Over on Tumblr, some historical photographs from the Americas

first boat people canada

mynahwings:

My brother just found this old article from The Toronto Star. My dad is the guy in the front row with his head down. He was one of the first “boat people” who landed in Canada.

Vietnamese religious procession in Versailles, 1975

Vietnamese religious procession in Versailles, 1975. Photo Credit: Archdiocese of New Orleans

Caption:

The name “Versailles” refers to “Versailles Arms Apartment,” the New Orleans East public housing project where a tight-knit group of Vietnamese refugees was first resettled in 1975. The refugees have fled their homes twice already in their life time—first from North to South Vietnam to escape communist persecution in 1957, and then to New Orleans from the war in 1975.

Interior of Victoria Rice Mills showing rice packaged in mats and Chinese worker. ca. 1889. Victoria, BC, Credit: Reford, Robert W.

Caption:

Interior of Victoria Rice Mills showing rice packaged in mats and Chinese worker. ca. 1889. Victoria, BC, Credit: Reford, Robert W.

Multiracial Carnival Band Los Chinos de Colón, Havana, (1919). In The Chinese in Cuba, 1847-Now, Mauro García Triana and Pedro Eng write: According to [musicologist] Jesús Blanco, a band of Abakuá mulattos in the Colón district, from the Urianabon [a lodge of the aforementioned religious brotherhood called Abakuá, with roots in the Leopard Society of the West African Cross River region] and known as Los Chinos de Colón, played a chinese gong, but that was a rarity. Chinatown was not far from Colón, and some mulatto descendant of Chinese may have known how to use the gong.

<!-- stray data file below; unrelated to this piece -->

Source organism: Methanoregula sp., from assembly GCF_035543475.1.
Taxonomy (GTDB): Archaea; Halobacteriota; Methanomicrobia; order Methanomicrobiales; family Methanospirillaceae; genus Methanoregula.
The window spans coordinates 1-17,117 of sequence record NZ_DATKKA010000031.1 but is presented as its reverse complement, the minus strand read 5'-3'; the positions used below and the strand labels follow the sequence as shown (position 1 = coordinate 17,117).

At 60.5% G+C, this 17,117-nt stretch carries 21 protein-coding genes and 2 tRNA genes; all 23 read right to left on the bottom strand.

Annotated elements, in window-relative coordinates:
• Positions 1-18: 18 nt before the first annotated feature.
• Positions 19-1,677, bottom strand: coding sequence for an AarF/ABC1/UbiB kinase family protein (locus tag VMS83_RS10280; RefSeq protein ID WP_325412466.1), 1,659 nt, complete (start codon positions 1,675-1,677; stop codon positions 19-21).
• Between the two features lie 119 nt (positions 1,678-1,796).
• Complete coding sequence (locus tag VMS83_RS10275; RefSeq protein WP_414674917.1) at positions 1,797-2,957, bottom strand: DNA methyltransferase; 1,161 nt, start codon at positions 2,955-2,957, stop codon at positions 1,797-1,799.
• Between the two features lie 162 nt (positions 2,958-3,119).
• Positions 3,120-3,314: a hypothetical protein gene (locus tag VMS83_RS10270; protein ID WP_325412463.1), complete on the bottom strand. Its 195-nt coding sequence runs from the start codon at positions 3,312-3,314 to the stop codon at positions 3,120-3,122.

Multiracial Carnival Band Los Chinos de Colón, Havana, (1919).


Caption:

In The Chinese in Cuba, 1847-Now, Mauro García Triana and Pedro Eng write: According to [musicologist] Jesús Blanco, a band of Abakuá mulattos in the Colón district, from the Urianabon [a lodge of the aforementioned religious brotherhood called Abakuá, with roots in the Leopard Society of the West African Cross River region] and known as Los Chinos de Colón, played a chinese gong, but that was a rarity. Chinatown was not far from Colón, and some mulatto descendant of Chinese may have known how to use the gong.

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  1. Very cool! Thank you for sharing that. I love old photos like that :)

  2. Great blog,this is a guest blog post I wrote about some of my experiences as a Babylift adoptee if you are interested in reading it: http://ohiasia.com/2013/01/06/anlac/






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